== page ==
The term concatenate means “to combine” or “to join together”. This a function that is used in Excel to combine multiple cells together into one cell. It can also be used to add further words or symbols to multiple cells at once.
For PPC marketers, the concatenate function is something that can really speed up day-to-day work. Below we shall explore some examples of using concatenate and how it benefits certain tasks.
One function for concatenate in PPC is during campaign building, more specifically, when adding the broad match modifier keyword type. The issue we have is adding the “+” symbol to the beginning of the keyword.
With the keyword list shown, we use the Find & Replace function to add the “+” symbol between the words.
However a “+” symbol needs to be added to the beginning of the keyword to form a broad match modified keyword. This is where the concatenate function comes into play. In an adjacent cell we insert the concatenate function: =CONCATENATE(“+”, B2).
When we are using the concatenate function to add new words, symbols or even a space to existing text in Excel, whatever is being added must be contained within speech marks in order for Excel to recognize what you are trying to add. In the example shown, we add the function exactly as is shown and we can then use the fill handle to copy the formula for the cells below B2.
In the above example, it wouldn’t be too time intensive to go through the list manually and achieve the same outcome. However when you apply this to a sheet with hundreds or even thousands of keywords, this simple function can save you significant amounts of time.
When carrying out negative keyword reviews, the concatenate function is the perfect formula for adding multiple keywords to your negative keyword list on AdWords. When downloading historical search queries, you are automatically given the list in Broad, but you may want to re-upload them on Exact or Phrase for example.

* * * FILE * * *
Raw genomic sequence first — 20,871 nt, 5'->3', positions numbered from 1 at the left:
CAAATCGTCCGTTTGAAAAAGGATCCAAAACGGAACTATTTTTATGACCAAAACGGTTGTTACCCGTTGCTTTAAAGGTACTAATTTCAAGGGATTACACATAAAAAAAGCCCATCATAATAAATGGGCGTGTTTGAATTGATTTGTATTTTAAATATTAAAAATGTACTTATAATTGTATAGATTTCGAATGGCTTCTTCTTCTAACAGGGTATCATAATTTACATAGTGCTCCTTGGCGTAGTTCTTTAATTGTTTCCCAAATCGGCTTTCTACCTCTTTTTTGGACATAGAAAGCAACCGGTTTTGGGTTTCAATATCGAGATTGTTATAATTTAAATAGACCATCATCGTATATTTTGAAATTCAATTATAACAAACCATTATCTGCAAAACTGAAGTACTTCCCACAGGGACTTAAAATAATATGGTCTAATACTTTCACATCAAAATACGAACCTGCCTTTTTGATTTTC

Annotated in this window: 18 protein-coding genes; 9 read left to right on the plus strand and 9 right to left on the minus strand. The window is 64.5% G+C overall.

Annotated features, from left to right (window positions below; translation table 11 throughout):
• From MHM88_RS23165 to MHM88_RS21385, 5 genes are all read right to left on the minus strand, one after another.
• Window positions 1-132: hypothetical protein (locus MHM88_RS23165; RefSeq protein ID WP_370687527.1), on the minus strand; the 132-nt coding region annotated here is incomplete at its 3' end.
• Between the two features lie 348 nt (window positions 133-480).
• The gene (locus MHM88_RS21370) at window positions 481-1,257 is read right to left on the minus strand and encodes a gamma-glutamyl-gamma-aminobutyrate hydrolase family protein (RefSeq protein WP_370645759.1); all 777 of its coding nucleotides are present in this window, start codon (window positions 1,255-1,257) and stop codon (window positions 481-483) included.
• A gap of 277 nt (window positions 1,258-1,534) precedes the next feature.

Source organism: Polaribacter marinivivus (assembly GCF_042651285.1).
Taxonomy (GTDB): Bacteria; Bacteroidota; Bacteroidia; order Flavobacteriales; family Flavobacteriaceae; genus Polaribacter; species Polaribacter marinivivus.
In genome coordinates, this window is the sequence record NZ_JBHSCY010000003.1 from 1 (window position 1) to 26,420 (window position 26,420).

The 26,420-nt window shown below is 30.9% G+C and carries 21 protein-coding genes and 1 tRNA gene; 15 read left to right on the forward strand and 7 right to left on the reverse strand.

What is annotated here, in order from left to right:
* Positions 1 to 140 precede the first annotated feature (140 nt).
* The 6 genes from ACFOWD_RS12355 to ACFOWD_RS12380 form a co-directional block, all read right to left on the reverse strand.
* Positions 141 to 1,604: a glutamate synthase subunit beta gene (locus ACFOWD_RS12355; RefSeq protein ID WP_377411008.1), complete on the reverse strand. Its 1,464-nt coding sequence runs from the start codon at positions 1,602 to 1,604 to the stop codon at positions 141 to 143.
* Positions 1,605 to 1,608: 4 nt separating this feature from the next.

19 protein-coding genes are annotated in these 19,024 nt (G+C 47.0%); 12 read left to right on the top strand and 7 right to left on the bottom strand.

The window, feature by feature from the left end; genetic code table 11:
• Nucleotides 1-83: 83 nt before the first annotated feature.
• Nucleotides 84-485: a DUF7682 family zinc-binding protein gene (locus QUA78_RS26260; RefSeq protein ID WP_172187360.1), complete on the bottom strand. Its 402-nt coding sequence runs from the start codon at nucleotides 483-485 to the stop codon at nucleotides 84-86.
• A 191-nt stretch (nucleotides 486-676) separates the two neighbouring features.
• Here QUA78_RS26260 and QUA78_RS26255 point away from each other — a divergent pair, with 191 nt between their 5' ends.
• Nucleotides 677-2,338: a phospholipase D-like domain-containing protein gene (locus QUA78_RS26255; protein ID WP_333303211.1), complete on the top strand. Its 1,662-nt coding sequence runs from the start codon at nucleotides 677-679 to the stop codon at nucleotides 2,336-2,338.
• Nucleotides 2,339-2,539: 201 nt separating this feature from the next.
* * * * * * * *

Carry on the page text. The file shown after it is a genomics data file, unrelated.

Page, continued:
The task of editing each cell to have [Exact Match] brackets on either side for example can seem intimidating at first glance. Luckily, concatenate does all the hard work for you. In this example, we use columns B and C in the Excel spreadsheet and enter a “[“ in cell B2 and a “]” in cell C2. We then use column D for the concatenate function to complete the process. The concatenate formula that is entered into cell D2 will be: =CONCATENATE(B2, A2, C2). Enter the text cell (A1) in between the two “[“ and “]” cells to ensure the exact keyword match type is done correctly.
We can then use the fill handle again to drag columns B, C and D down to row 11 and transform all the keywords into the exact keyword match type. This leaves us with a negative keyword list that is ready for upload into AdWords.
When building a new PPC campaign, you often have a list of keyword variations that you’d like to include, but writing each one out can take time. For example, let’s say we want to cross reference the types of footwear with the people wearing them:
The best way to get each variation quickly is to use concatenate. Using the process outlined previously, and using the following layout, we can quickly get a list of keywords by copying the formula down and across:
As you can see, the formula breaks because there are cell references that automatically move as you copy them. In order to avoid this, you simply add a $ symbol before the elements you want to remain consistent. In this instance, we want the cell to always reference column B for the People, and Row 1 for the Types, but everything else can be automatically moved as you copy down and across: